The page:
You can state Excel © related questions in Excel forums: Once upon a time there were newsgroups, then there was Microsoft Answers ©, now I think you can find help in LinkedIn © groups, for example:
Excel and VBA Users
Financial Modelling in Excel
Advanced Excel and VBA (this is a group which I initiated and where I discuss my topics of interest)
Often you get a suitable solution or a helpful hint. But sometimes you will not get the best possible solution because you did not explain your underlying situation or your problem precisely.
If you intend to state a question in a forum, consider it carefully:
- Inform about the Excel version you are using and tell exactly what you want to know, give a short and precise example if possible
- Mention the number of records you are working on (hundreds, thousands, ten thousands)
- Tell whether you look for a one-off solution or whether you need to run it monthly, weekly or daily
- Mention any restrictions which apply (no array formula, no VBA, no Pivot table, no Add-in?)
- Tell whether it's a private question or if you need a solution for your office
Never present personal data or your company's data!
Create some dummy data which reflects your real data.
The next hurdles to get to a suitable solution are whether the forum readers correctly understand your question and whether they know Excel well enough.
Simple worksheet functions are best known and in many cases they might be the right solution for you. But think twice before you apply a complex worksheet function (an array function, for example). As a rule of thumb use helper columns instead of complex one-cell-solutions which exceed one or even two full screen lines in the formula editor).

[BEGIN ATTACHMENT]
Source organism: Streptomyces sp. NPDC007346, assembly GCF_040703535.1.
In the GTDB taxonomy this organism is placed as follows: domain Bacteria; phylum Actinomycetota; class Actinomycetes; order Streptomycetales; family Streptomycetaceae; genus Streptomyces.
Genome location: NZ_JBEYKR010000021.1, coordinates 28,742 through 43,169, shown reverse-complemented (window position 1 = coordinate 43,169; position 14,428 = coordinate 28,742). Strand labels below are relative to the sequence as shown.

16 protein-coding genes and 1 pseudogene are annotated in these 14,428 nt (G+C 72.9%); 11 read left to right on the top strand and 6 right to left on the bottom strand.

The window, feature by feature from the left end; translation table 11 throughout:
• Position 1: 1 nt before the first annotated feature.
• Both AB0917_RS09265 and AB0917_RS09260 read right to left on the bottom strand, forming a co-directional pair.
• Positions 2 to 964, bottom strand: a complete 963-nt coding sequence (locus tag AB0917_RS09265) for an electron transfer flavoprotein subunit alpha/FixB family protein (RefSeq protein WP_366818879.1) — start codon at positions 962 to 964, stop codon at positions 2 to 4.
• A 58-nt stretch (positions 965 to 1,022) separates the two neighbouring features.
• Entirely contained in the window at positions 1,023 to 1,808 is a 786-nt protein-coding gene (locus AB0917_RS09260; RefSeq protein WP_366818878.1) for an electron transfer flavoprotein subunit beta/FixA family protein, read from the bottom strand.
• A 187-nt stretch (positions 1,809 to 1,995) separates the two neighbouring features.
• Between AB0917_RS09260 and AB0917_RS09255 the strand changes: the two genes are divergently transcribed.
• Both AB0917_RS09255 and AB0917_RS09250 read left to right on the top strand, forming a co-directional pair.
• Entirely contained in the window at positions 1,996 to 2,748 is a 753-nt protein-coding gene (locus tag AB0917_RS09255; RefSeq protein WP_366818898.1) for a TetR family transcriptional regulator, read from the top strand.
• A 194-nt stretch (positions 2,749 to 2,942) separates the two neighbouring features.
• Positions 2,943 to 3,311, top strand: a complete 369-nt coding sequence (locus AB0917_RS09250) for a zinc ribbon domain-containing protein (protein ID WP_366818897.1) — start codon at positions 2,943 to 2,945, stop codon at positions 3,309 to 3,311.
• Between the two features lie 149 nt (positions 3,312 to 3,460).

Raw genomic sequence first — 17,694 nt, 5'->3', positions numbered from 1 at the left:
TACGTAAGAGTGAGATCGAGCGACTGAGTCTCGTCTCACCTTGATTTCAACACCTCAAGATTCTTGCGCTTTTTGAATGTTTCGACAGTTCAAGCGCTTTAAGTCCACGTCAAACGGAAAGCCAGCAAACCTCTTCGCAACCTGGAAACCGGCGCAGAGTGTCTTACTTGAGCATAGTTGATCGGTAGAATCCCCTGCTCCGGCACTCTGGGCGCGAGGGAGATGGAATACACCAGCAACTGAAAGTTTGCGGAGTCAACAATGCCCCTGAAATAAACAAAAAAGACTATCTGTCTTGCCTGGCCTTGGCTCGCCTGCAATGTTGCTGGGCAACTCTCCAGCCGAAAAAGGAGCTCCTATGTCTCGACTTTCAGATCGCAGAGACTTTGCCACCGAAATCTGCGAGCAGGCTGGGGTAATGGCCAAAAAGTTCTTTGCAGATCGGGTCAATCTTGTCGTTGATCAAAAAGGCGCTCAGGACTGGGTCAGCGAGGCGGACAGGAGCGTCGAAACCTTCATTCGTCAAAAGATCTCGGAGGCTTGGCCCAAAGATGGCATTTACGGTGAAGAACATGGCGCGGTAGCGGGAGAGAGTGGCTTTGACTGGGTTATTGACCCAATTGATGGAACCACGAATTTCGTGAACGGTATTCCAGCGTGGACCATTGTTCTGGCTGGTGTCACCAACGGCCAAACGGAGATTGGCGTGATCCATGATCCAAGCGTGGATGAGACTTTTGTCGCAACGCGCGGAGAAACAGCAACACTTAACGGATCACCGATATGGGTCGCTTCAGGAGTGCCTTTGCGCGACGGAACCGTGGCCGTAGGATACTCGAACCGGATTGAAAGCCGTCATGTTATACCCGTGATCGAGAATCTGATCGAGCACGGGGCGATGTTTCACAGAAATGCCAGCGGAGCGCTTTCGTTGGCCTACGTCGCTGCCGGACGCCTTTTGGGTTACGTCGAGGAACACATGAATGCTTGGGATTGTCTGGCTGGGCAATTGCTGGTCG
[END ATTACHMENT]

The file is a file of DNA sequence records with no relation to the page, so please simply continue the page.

Learn about Pivot tables. For many statistics and for many reports they are the right method of choice. Unfortunately they are still not widely known nor used. Very often they are not being suggested when applicable.
In some cases a VBA function or a VBA subroutine can be better or quicker by far than a worksheet function. Of course you cannot use them if your company's policy does not allow for this. But this is only rarely the case.
You might need an individual Excel add-in function if your application has a special need for speed or for a proprietary interface or functionality (link to Bloomberg © or a Fincad © function, for example). Make sure that you get a proper license or that you can re-compile the add-in (in case you got the source). See my Excel Don'ts, please.
Last but not least Excel might just not be the right answer to your problem. If you have too many records of data to process you might want to consider a proper database. But I have also seen questions about nutrition facts and about deviations of functions which I would answer with www.wolframalpha.com and not with Excel, for example.
A comparison of three different approaches to a former Excel newsgroup question is shown here.